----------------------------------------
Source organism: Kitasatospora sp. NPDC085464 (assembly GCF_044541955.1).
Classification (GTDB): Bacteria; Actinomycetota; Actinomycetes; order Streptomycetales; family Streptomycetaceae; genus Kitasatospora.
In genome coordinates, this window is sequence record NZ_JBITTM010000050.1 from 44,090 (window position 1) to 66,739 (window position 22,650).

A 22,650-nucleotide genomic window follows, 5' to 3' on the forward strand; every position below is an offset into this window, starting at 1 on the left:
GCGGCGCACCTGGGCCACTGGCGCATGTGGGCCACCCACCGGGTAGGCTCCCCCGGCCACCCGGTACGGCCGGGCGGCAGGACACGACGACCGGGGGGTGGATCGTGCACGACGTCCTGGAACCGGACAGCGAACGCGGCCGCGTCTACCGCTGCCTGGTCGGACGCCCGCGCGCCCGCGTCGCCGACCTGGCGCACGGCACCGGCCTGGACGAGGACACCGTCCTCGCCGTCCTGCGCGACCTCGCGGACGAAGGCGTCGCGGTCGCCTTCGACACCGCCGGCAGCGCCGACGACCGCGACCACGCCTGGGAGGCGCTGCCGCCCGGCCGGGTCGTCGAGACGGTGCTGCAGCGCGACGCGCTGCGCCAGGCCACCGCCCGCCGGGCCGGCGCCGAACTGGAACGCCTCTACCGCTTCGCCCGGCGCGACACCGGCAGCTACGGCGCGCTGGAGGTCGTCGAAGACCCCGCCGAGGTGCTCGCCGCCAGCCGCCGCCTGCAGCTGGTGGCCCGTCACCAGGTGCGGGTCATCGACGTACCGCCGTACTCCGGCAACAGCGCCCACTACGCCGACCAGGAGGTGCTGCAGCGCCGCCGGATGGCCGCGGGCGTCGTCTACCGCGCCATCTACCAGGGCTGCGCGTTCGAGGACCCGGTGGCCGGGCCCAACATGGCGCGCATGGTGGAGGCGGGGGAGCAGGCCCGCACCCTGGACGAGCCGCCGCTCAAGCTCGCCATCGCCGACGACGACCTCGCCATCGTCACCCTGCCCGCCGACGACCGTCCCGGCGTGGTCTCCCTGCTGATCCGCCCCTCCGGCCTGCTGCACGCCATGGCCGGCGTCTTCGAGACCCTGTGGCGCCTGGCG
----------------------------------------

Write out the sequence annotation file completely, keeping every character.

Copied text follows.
Source organism: Kitasatospora sp. NPDC085464 (assembly GCF_044541955.1).
Classification (GTDB): Bacteria; Actinomycetota; Actinomycetes; order Streptomycetales; family Streptomycetaceae; genus Kitasatospora.
In genome coordinates, this window is sequence record NZ_JBITTM010000050.1 from 44,090 (window position 1) to 66,739 (window position 22,650).

A 22,650-nucleotide genomic window follows, 5' to 3' on the forward strand; every position below is an offset into this window, starting at 1 on the left:
GCGGCGCACCTGGGCCACTGGCGCATGTGGGCCACCCACCGGGTAGGCTCCCCCGGCCACCCGGTACGGCCGGGCGGCAGGACACGACGACCGGGGGGTGGATCGTGCACGACGTCCTGGAACCGGACAGCGAACGCGGCCGCGTCTACCGCTGCCTGGTCGGACGCCCGCGCGCCCGCGTCGCCGACCTGGCGCACGGCACCGGCCTGGACGAGGACACCGTCCTCGCCGTCCTGCGCGACCTCGCGGACGAAGGCGTCGCGGTCGCCTTCGACACCGCCGGCAGCGCCGACGACCGCGACCACGCCTGGGAGGCGCTGCCGCCCGGCCGGGTCGTCGAGACGGTGCTGCAGCGCGACGCGCTGCGCCAGGCCACCGCCCGCCGGGCCGGCGCCGAACTGGAACGCCTCTACCGCTTCGCCCGGCGCGACACCGGCAGCTACGGCGCGCTGGAGGTCGTCGAAGACCCCGCCGAGGTGCTCGCCGCCAGCCGCCGCCTGCAGCTGGTGGCCCGTCACCAGGTGCGGGTCATCGACGTACCGCCGTACTCCGGCAACAGCGCCCACTACGCCGACCAGGAGGTGCTGCAGCGCCGCCGGATGGCCGCGGGCGTCGTCTACCGCGCCATCTACCAGGGCTGCGCGTTCGAGGACCCGGTGGCCGGGCCCAACATGGCGCGCATGGTGGAGGCGGGGGAGCAGGCCCGCACCCTGGACGAGCCGCCGCTCAAGCTCGCCATCGCCGACGACGACCTCGCCATCGTCACCCTGCCCGCCGACGACCGTCCCGGCGTGGTCTCCCTGCTGATCCGCCCCTCCGGCCTGCTGCACGCCATGGCCGGCGTCTTCGAGACCCTGTGGCGCCTGGCG